Following complaints from Chile's Jewish communities, the Chilean Football Federation banned the shirt and fined Palestino $15,000.
"Palestino's main mission is to provide the Palestinian people with a voice. This has cost the club multiple sanctions, but each fine has been absolutely worth it," says die-hard Palestino fan and journalist José Nabzo, who is also of Palestinian origin.
"Sport has to be linked to politics, a fine or an economic sanction hurts much less than the satisfaction we get from seeing the Palestinian flag fly," he adds.
The fine did not deter Palestino and the club sought to further strengthen its ties to the Palestinian cause by travelling to Palestine in 2016.
Over the course of a week, the team played two matches - one against the Palestinian national team, and another against an all-star Hebron team - and also visited historical sites and organised training sessions with local children.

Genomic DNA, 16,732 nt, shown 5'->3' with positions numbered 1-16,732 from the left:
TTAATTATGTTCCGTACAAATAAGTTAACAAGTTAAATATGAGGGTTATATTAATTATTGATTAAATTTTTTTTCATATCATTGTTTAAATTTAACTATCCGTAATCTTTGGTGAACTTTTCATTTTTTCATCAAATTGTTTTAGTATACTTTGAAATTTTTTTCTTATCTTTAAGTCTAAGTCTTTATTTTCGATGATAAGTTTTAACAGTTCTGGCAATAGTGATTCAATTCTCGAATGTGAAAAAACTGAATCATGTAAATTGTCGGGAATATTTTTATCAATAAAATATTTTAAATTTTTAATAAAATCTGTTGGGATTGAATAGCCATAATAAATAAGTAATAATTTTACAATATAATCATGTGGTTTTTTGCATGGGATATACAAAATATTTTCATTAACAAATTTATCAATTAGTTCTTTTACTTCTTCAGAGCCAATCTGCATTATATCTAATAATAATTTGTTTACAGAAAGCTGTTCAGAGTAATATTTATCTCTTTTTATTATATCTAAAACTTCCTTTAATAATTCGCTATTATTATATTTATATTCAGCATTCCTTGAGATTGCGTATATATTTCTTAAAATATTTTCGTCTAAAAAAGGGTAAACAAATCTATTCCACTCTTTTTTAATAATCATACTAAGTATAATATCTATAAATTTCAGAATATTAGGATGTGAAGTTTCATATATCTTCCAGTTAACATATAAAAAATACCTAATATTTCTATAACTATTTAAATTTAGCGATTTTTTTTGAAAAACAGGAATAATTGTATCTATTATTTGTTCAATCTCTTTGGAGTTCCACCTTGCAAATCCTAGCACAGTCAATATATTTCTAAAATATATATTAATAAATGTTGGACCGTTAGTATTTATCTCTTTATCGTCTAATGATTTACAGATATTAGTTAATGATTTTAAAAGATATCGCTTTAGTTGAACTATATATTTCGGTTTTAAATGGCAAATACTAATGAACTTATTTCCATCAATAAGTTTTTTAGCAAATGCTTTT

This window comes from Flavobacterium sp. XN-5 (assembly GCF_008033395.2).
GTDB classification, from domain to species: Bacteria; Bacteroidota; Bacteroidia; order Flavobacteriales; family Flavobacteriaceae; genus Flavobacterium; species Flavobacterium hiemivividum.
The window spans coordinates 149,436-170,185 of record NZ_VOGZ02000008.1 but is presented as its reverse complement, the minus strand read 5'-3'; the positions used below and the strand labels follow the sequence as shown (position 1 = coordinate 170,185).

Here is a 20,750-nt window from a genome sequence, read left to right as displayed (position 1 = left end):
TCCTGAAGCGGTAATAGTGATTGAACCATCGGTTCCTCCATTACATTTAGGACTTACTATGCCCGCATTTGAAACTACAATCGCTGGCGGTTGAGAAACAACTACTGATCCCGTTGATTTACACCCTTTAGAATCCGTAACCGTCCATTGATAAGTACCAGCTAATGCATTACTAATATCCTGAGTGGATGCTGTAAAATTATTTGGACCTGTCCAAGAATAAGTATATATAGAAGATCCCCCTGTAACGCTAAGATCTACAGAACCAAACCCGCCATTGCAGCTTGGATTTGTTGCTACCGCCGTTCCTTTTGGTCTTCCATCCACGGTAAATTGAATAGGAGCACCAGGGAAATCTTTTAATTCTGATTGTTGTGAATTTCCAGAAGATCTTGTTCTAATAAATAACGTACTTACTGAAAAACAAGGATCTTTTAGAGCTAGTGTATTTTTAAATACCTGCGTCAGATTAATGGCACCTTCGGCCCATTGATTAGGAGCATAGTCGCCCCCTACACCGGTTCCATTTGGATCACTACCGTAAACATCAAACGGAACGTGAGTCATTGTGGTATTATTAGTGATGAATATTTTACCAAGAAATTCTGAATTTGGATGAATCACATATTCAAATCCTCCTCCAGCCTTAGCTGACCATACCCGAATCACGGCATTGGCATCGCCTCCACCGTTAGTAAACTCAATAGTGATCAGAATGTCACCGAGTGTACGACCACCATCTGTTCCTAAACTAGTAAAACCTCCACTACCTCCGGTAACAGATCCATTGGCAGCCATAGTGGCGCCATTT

Then-manager Christian Elbel Nazal, whose father was from the Palestinian town of Beit Jala, said: "The main purpose of this visit is to reconnect the team to our origins in Palestine."
Players committed to the cause
For fans like Nabzo, last month's attacks highlighted the necessity for the club to raise awareness and support.
"You feel pain because of what has happened… This is a problem for which one really does not see a solution. It makes you feel helpless when you see that people that you have met evicted, that someone's brother, daughter, or nephew was killed in a raid. That obviously makes us feel helpless, but that is also why we have the desire and motivation to continue raising our voice on the issue," he says.
Those who don the Palestino shirt quickly come to understand the weight that it carries and the connection to the Palestinian cause. It is evident throughout its humble stadium - La Cisterna - decorated with the colours of the flag and outlines of the pre-1948 map of Palestine, in which fans often wave the Palestinian flag at games to chants of "Gaza resists, Palestine exists!"